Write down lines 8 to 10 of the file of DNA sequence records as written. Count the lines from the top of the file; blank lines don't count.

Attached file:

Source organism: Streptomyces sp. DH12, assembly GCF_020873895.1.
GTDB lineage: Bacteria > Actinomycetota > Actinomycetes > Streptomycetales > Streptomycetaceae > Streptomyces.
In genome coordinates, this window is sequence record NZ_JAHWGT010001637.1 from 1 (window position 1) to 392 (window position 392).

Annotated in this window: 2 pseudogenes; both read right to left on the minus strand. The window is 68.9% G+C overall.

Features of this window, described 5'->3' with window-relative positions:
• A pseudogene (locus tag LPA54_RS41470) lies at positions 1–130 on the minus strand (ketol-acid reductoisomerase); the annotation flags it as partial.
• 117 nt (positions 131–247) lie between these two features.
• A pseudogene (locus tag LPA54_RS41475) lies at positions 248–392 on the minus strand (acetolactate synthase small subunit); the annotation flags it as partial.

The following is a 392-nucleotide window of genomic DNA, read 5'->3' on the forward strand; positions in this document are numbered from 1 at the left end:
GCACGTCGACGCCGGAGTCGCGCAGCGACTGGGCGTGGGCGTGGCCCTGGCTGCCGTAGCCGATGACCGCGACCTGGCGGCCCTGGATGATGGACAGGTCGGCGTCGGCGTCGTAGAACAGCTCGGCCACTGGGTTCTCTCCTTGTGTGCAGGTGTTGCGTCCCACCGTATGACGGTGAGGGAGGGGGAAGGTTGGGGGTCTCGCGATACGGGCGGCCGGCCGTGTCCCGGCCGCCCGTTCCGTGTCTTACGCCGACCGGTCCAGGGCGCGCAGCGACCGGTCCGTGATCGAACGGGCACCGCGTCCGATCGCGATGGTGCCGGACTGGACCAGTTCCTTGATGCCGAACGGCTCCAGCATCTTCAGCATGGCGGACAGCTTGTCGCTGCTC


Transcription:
• A pseudogene (locus tag LPA54_RS41475) lies at positions 248–392 on the minus strand (acetolactate synthase small subunit); the annotation flags it as partial.

The following is a 392-nucleotide window of genomic DNA, read 5'->3' on the forward strand; positions in this document are numbered from 1 at the left end:
GCACGTCGACGCCGGAGTCGCGCAGCGACTGGGCGTGGGCGTGGCCCTGGCTGCCGTAGCCGATGACCGCGACCTGGCGGCCCTGGATGATGGACAGGTCGGCGTCGGCGTCGTAGAACAGCTCGGCCACTGGGTTCTCTCCTTGTGTGCAGGTGTTGCGTCCCACCGTATGACGGTGAGGGAGGGGGAAGGTTGGGGGTCTCGCGATACGGGCGGCCGGCCGTGTCCCGGCCGCCCGTTCCGTGTCTTACGCCGACCGGTCCAGGGCGCGCAGCGACCGGTCCGTGATCGAACGGGCACCGCGTCCGATCGCGATGGTGCCGGACTGGACCAGTTCCTTGATGCCGAACGGCTCCAGCATCTTCAGCATGGCGGACAGCTTGTCGCTGCTC